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Cataclysmic Variables spin rates

  1. Jul 1, 2006 #1

    I am have been looking into magnetic CV's and am unsure of something i hope some one can help. Considering only the specific angular momentum of accreting matter, would a polar (Magnetic CV) have a faster spin rate than a disk accreting CV?

    I know that in magnetic polars the accretion of matter onto the WD is via an accretion column onto the pole regions of the WD rather than an accretion disk. I think i am right in thinking that this then means that the infalling material would have a higher specific angular momentum (because in the accretion disk torque would affect its angular momentum).

    I have two questions

    1) Does the material in the accretion column have a higher angular momentum than an accretion disk?

    2) And because of the conservation of angular momentum does that mean that a magnetic CV without an accretion disk would spin faster than an accretion disk CV?

    Thanks for your input.
  2. jcsd
  3. Jul 1, 2006 #2
    Far away from the accreting object, you'll have an accretion disk irrespective of the magnetic field. As material advects down the accretion disk, it looses angular momentum (though it is rotating faster and with the shorter period). So without a magnetic field, the specific angular momentum carried by the accreting mass is the lowest.

    If you have a magnetic field, it effectively makes the accreting object larger. The mass loses angular momentum in the accretion disk down to a radius where the magnetic field is strong enough to inhibit any "free motion" of the mass. The material is then forced to follow the magnetic field lines to the magnetic polar regions.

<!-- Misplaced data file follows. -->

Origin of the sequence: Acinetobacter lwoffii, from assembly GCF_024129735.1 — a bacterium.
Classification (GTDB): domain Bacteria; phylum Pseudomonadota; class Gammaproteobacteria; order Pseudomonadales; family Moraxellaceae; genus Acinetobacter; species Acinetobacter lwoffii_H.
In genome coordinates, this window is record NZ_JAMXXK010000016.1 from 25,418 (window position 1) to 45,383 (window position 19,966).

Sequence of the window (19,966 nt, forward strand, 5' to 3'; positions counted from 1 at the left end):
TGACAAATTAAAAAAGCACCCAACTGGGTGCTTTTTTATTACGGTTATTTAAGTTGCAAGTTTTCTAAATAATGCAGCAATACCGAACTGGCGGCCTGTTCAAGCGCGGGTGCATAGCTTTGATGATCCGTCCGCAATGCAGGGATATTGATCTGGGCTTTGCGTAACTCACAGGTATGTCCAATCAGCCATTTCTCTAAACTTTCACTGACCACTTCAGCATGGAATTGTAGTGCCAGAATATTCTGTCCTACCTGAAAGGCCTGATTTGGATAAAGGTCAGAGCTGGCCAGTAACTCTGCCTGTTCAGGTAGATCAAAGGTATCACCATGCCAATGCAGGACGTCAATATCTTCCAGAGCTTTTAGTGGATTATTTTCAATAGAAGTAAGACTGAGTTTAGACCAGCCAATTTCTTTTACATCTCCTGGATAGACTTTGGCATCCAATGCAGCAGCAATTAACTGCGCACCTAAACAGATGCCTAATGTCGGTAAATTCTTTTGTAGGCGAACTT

As the mass follows the magnetic field lines it loses angular momentum, not to the accretion disk (as it did in the accretion disk) but to the magnetic field lines which are hooked to the star. So this angular momentum goes to the object, causing it to rotate faster.

    Thus, with the magnetic field, there is larger accretion of angular momentum per unit accreted mass (even though that by the time the mass reaches the star, it has lost almost all of its angular momentum to the magnetic field).

    Because however the fastest orbits in the magnetic system are slower than without a magnetic field (compare the Keplerian orbit near the object when there is no B field to the further away inner edge of the disk if there is a field), a system with a B-field will accelerate faster but to a lower maximum angular velocity.

    – NJS

    http://www.sciencebits.com" [Broken]
    Last edited by a moderator: May 2, 2017
  4. Jul 3, 2006 #3
    Hi Bugon

    Thanks for your comments, i think i understand what you mean.

    So in brief the magnetic field of a CV (polar) causes the primary to spin-up faster than a non-magnetic CV (i.e intermediate), however because the orbital periods of polars is longer than intermediates then the final angular velocity is longer as well?

    Is this because...Magnetic CV's have a magnetospheric radius similar to that of the seperation distance between the two stars. As a result does this tidally lock the primary star to the secondary star? resulting in the orbital period to be the same as the spin period of the primary?

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